Robert F. Kennedy Jr.

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In January, Robert F. Kennedy, Jr. bragged about having met with President-Elect Donald Trump about chairing a presidential commission on vaccine safety. In the intervening eight months, no commission has materialized, but, if you can believe his account, Kennedy has been meeting with government officials to promote his antivaccine views at the behest of the Trump administration. As long as that continues, pro-science advocates can’t afford to rest easy.

A few dozen antivaccine activists descended upon Washington, DC to protest and lobby their legislators. The protest itself was not impressive, but pro-science advocates shouldn’t let this pathetic march lead them to be complacent. Antivaxers are meeting with legislators, and President Trump is sympathetic to their aims.

Antivaxers are marching on Washington tomorrow, as they did in 2008. The cast is different (other than Robert F. Kennedy, Jr. and Barbara Loe Fisher), but the dangerous pseudoscientific is the same.

Antivaxers think they have a friend in the White House, and they might very well be right.

That the Cleveland Clinic has become one of the leading institutions, if not the leading institution, in embracing quackademic medicine is now indisputable. Indeed, 2017 greeted me with a reminder of just how low the Clinic has gone when the director of its Wellness Institute published a blatantly antivaccine article for a local publication, which…

Cranks love ’em: Cash “challenges” demanding that skeptics and scientists “prove” the scientific consensus. Of course, these challenges are always rigged.

Antivaxers like Robert F. Kennedy, Jr. bend over backwards to represent themselves as “not antivaccine.” Don’t believe them. They are. It’s how they suck in the clueless, like Robert De Niro and Pratik Chougule.

Longtime vaccine advocates will likely remember Jock Doubleday’s “vaccine challenge,” in which he offered up to $150,000 to anyone who would drink a body-weight calibrated dose of the vaccine additives in the childhood vaccine schedule. Robert F. Kennedy, Jr. and Robert De Niro have teamed up to issue a challenge every bit as nonsensical from a scientific standpoint, with the added bonus of its being a scam as well.

The latest study being promoted as evidence that vaccines cause autism is truly atrocious. Basically, like many epidemiological studies examining putative links between vaccines and adverse health outcomes, it’s mistaking statistical noise for signal. What’s odd about this study is that not a single statistician or epidemiologist appears to have been involved with its design or execution, although a lawyer, a health economist, and an investment banker were.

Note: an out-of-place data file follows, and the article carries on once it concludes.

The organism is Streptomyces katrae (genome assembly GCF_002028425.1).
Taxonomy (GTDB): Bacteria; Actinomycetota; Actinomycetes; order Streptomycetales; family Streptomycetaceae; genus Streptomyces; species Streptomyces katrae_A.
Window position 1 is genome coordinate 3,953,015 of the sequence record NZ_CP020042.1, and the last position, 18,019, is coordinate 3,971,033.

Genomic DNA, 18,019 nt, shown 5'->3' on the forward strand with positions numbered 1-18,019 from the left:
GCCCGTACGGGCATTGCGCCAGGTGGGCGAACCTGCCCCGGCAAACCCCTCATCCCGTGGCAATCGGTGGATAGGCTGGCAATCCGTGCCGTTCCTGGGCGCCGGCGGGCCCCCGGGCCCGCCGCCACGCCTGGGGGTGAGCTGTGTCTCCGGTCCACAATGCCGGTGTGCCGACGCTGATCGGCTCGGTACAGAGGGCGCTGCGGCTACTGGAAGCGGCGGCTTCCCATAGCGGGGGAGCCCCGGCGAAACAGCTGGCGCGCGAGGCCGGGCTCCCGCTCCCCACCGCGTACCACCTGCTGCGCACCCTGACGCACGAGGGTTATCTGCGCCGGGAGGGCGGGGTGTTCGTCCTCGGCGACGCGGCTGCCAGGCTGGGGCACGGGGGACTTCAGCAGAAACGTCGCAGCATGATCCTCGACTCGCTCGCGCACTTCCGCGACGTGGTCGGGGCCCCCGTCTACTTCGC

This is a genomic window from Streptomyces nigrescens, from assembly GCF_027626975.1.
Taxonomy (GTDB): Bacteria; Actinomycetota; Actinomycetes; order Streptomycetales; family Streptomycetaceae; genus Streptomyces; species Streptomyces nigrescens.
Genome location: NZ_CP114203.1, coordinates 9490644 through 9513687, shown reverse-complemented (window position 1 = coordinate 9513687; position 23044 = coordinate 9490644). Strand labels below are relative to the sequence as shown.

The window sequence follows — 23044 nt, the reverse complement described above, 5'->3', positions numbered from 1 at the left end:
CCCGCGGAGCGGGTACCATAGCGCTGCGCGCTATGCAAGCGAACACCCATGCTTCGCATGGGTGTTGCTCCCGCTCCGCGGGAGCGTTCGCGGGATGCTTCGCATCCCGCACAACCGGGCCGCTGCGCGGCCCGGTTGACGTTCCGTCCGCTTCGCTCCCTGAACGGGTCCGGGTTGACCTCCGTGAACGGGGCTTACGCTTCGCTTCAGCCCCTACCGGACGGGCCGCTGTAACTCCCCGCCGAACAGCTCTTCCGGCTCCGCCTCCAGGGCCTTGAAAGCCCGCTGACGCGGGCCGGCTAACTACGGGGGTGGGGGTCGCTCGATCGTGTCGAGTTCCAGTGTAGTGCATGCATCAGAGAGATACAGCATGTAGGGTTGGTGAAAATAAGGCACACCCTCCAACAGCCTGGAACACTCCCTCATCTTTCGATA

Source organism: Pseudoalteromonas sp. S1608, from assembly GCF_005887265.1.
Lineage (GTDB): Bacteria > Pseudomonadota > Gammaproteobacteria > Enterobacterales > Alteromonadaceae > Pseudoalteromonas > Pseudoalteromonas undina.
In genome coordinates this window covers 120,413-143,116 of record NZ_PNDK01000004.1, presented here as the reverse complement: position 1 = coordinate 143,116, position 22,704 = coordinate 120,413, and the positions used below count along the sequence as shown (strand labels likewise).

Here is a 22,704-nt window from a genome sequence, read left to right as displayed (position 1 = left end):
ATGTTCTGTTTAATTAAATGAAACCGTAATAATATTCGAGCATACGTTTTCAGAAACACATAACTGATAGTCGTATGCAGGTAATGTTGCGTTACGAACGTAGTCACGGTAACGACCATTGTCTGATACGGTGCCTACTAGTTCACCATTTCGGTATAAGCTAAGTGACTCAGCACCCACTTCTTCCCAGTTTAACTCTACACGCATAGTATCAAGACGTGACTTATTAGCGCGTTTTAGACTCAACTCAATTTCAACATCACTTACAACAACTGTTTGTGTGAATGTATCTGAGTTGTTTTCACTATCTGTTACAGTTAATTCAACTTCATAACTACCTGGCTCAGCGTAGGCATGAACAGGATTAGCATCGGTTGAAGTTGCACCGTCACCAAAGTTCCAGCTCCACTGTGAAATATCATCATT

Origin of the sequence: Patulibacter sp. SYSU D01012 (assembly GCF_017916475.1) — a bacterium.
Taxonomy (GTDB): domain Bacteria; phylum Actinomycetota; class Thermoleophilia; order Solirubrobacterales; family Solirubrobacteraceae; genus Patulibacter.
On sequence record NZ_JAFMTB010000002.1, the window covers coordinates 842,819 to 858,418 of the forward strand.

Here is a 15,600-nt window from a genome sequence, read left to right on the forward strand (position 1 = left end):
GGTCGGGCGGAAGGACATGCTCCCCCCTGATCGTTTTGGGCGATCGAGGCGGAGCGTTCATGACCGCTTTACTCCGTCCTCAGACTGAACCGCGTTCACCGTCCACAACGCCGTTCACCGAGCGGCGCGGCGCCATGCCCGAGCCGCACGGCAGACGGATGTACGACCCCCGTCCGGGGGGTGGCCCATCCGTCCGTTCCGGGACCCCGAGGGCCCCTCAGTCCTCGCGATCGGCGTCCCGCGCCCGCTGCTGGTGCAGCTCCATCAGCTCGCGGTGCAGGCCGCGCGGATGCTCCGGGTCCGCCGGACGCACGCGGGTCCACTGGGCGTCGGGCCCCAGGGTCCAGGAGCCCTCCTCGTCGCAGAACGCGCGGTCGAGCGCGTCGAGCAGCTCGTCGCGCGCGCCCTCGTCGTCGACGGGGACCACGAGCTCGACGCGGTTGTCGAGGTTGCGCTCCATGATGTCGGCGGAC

Last night was a bit weird. I think too many days of only getting a few hours of sleep finally caught up to me, and I crashed by around 9:30 PM. So, contrary to usually happens, when I say this post will be briefer than usual, I actually mean it; I have even less time…

In a (very) few short hours, Donald Trump will take the oath of office and become the 45th President of the United States. I realize that I don’t normally blog about politics, at least other than that related to medicine, but I make no bones about it. I’m dreading 12 Noon ET on January 20,…

I’ve written quite a bit about how our soon-to-be President Donald Trump has consistently expressed antivaccine views over the years, such as his oft-stated (on Twitter and elsewhere) beliefs that it’s a “monster” shot that causes autism and infants get “too many” vaccines “too soon.” I’ve heard Trump supporters who are pro-vaccine pooh-pooh these statements…

This week hasn’t been a particularly good week for science. It started out on Monday with news of the social media storm from over the weekend over a blatantly antivaccine screed published the Friday before by the director of The Cleveland Clinic Wellness Clinic. Then, towards the middle of the week, we learned that our…